Paul Golding writes:
In the mobile setting the user is frequently motivated by an intent to find something out fast because they want to do something else there and then, like make a phone call, book a flight, catch a train etc. This “saving time” objective is distinct from the “killing time” one. In the “saving time” frame of mind, there’s almost zero tolerance to anything remotely like surfing (i.e. faffing) around. In that setting, the whole web paradigm falls apart very quickly, especially if it’s actually the standard mega-screen web experience shoe-horned into a mobile nano-screen.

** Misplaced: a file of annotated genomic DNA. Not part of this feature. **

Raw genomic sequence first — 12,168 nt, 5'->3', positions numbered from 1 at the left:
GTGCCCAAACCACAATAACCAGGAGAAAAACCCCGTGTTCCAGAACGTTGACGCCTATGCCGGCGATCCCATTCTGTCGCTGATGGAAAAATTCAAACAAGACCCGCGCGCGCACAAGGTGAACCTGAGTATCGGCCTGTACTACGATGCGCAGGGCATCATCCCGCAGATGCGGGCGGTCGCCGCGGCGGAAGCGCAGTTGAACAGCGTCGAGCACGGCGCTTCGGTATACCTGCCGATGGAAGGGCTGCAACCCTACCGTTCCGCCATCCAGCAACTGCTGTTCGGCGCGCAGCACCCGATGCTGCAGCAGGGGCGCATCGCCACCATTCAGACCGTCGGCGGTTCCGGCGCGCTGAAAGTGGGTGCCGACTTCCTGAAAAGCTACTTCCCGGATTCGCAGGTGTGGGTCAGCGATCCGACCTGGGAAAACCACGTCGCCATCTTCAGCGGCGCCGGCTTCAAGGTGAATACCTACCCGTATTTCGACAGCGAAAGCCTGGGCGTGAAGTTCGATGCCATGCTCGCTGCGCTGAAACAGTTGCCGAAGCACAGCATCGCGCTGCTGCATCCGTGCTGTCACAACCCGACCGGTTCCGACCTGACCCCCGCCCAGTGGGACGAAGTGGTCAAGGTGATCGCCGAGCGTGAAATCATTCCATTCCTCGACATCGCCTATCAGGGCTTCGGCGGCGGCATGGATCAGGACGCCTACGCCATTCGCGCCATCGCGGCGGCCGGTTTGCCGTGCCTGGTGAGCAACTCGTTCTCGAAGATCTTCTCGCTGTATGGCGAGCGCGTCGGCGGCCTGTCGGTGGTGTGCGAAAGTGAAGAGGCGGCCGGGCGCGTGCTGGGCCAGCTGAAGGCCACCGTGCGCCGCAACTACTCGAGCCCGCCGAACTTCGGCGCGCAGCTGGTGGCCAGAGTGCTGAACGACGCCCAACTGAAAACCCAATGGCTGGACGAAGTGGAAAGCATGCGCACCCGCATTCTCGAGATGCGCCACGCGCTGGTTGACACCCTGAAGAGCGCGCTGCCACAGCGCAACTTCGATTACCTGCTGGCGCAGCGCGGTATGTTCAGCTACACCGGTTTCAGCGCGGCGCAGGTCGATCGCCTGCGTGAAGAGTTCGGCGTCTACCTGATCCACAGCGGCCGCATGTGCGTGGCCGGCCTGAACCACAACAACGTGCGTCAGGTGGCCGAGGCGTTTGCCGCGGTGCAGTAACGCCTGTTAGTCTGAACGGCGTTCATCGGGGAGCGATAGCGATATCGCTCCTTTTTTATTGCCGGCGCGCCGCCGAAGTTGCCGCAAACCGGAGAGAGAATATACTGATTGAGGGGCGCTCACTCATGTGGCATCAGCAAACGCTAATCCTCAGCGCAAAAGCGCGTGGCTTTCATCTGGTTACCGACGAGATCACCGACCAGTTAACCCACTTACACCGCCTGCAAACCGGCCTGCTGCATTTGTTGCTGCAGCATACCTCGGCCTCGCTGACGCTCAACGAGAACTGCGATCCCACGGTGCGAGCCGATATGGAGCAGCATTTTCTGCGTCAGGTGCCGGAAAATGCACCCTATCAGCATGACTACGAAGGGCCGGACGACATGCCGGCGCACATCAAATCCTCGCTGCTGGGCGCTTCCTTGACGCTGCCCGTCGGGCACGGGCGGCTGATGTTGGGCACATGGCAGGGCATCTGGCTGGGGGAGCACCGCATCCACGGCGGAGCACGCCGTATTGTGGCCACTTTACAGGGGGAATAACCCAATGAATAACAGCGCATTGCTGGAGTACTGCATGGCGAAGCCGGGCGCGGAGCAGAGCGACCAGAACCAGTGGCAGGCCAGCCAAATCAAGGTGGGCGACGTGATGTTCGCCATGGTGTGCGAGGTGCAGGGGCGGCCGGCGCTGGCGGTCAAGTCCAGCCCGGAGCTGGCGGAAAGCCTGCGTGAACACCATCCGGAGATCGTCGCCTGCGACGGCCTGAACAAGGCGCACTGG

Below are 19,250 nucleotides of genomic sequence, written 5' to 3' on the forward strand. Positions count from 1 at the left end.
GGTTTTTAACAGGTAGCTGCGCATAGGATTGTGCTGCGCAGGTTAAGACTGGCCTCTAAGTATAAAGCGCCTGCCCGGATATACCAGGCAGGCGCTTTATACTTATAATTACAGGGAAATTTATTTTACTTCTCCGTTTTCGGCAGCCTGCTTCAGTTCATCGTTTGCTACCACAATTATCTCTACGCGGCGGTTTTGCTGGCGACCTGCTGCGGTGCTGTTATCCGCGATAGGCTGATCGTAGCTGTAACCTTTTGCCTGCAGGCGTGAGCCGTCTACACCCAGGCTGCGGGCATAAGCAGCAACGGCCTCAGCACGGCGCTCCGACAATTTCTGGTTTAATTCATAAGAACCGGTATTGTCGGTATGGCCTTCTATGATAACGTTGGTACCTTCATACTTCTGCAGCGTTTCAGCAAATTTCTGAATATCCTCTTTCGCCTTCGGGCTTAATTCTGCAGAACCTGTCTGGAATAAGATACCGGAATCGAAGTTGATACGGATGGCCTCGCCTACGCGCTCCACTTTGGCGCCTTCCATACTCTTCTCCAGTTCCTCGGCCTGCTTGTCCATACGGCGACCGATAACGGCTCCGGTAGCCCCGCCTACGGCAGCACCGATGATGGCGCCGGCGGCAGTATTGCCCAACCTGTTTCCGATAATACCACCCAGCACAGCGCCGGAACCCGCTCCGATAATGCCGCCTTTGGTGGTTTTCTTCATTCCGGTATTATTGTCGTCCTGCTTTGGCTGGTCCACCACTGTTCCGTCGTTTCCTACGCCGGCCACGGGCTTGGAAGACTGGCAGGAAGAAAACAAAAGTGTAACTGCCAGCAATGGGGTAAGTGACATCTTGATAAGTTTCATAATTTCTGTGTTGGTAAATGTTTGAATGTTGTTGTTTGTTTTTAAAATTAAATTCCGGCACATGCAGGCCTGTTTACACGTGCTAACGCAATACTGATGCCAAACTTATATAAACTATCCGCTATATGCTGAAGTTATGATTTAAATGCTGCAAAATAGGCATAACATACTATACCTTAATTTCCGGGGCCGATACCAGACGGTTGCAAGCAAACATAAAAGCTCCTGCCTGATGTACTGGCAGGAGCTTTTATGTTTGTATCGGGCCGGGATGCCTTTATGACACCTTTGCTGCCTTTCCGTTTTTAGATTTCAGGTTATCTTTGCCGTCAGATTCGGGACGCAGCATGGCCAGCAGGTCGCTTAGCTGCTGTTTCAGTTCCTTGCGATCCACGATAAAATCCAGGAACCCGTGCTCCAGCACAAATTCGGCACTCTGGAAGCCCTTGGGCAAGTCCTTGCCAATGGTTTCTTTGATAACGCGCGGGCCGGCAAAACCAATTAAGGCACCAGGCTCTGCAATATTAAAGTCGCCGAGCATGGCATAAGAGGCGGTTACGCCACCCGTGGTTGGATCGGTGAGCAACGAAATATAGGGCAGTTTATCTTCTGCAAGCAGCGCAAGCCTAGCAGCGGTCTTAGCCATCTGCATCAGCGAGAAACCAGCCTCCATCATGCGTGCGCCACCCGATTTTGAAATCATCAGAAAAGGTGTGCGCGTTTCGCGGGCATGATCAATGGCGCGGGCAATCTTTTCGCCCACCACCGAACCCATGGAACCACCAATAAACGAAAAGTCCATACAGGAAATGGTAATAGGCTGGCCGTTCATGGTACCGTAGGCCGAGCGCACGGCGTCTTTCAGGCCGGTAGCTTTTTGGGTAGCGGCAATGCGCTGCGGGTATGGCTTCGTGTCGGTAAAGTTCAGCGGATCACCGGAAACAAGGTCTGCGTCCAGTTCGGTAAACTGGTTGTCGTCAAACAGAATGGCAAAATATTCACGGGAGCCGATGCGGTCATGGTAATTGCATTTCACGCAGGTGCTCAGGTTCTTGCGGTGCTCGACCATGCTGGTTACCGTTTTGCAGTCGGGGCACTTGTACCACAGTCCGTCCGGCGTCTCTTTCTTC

Therefore, it seems perfectly obvious that any self-respecting site that wants to extend its wares to the billion mobile windows in the world should contain metadata to answer these simple questions and this is all that gets dished up to a mobile device, most likely ranked in order of most actionable data first, like phone number (one click to dial it), then address (one link to map it) and so on. After all, the world of going to sites via search engines is a rather uncluttered affair of visually uninteresting, but apparently useful, text-only descriptions and links – albeit presumably relevant ones. Once at the destination site we are looking for answers to those questions, not fluffy flash movies and the like.